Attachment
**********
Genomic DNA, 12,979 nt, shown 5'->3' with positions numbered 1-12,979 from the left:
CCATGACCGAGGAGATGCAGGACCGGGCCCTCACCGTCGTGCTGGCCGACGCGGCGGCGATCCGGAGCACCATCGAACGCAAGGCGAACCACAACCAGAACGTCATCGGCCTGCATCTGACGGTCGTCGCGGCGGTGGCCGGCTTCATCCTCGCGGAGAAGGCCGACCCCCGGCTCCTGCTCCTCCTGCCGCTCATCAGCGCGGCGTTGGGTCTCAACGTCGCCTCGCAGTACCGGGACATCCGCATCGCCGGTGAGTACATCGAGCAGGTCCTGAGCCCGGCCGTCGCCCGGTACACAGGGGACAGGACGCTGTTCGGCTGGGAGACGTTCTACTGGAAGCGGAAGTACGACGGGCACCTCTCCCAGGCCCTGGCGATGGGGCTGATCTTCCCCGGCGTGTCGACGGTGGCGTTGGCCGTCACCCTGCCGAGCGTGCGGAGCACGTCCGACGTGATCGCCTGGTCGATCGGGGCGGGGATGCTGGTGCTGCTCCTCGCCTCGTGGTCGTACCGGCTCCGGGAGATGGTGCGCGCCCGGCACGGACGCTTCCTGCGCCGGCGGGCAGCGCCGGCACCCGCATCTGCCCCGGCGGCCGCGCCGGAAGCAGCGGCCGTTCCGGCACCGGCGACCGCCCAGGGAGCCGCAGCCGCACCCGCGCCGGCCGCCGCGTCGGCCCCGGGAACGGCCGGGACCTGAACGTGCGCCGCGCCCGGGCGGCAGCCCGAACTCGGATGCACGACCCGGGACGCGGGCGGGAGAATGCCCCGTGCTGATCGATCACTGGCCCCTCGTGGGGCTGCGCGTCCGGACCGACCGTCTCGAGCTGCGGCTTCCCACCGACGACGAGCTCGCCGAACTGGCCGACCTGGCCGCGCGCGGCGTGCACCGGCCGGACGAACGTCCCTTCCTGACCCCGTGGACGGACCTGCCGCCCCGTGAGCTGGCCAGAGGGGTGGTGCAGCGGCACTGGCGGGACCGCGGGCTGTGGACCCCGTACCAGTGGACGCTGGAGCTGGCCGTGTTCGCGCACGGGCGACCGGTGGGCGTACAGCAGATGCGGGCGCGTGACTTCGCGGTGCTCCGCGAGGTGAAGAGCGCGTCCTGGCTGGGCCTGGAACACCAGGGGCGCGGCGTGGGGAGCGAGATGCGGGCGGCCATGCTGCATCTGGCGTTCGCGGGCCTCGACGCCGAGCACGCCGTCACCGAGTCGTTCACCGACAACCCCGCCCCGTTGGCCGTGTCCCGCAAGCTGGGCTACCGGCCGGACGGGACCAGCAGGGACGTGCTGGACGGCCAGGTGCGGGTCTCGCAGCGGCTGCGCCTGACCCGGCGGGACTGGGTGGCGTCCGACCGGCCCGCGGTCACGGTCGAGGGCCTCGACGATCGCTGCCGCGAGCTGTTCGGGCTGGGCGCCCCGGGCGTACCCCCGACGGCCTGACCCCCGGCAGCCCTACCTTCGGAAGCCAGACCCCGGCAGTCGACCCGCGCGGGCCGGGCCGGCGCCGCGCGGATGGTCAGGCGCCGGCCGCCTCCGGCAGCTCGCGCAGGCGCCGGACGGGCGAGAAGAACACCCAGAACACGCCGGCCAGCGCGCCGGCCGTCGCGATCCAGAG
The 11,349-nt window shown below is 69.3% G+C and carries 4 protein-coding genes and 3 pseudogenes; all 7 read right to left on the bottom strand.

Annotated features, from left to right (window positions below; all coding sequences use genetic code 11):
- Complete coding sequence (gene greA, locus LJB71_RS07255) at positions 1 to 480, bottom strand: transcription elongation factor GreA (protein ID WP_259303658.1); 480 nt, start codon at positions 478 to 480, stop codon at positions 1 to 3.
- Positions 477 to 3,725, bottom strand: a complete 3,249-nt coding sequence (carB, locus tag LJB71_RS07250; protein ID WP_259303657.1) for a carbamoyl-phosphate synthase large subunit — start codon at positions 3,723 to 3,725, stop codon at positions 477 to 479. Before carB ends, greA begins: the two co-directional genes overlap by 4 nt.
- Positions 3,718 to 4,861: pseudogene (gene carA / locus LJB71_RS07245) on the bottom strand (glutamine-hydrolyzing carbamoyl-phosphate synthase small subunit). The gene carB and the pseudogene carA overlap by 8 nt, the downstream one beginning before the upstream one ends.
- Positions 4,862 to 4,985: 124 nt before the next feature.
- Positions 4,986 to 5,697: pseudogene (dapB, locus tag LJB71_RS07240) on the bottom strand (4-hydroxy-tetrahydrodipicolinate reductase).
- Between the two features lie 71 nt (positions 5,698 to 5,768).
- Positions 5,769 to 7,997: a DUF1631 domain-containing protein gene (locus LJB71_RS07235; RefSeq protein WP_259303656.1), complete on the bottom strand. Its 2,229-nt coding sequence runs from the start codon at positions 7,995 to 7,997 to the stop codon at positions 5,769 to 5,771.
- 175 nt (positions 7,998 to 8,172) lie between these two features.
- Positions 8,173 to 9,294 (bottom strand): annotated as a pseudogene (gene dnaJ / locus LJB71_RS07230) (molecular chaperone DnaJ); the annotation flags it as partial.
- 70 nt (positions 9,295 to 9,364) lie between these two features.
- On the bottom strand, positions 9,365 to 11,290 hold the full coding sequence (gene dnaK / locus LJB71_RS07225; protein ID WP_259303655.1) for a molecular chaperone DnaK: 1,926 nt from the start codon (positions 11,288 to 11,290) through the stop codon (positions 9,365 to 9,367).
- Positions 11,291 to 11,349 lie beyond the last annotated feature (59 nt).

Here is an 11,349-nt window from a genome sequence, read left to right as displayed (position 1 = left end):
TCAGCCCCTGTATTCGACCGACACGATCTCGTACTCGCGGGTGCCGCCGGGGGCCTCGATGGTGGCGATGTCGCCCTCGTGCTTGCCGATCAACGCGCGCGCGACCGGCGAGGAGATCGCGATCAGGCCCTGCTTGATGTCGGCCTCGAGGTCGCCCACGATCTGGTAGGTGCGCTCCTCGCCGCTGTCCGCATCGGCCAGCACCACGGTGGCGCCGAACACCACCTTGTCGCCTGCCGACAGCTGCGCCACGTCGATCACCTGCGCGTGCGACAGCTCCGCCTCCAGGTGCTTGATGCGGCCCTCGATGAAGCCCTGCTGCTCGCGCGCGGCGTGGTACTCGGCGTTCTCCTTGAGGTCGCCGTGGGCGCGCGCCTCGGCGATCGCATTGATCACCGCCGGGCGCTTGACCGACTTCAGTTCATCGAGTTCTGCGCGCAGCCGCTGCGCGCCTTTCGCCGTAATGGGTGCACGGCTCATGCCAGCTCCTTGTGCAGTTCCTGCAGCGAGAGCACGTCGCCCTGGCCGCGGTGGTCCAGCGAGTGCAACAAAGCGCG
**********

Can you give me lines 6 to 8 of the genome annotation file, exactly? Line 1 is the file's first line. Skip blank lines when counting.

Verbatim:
- Positions 477 to 3,725, bottom strand: a complete 3,249-nt coding sequence (carB, locus tag LJB71_RS07250; protein ID WP_259303657.1) for a carbamoyl-phosphate synthase large subunit — start codon at positions 3,723 to 3,725, stop codon at positions 477 to 479. Before carB ends, greA begins: the two co-directional genes overlap by 4 nt.
- Positions 3,718 to 4,861: pseudogene (gene carA / locus LJB71_RS07245) on the bottom strand (glutamine-hydrolyzing carbamoyl-phosphate synthase small subunit). The gene carB and the pseudogene carA overlap by 8 nt, the downstream one beginning before the upstream one ends.
- Positions 4,862 to 4,985: 124 nt before the next feature.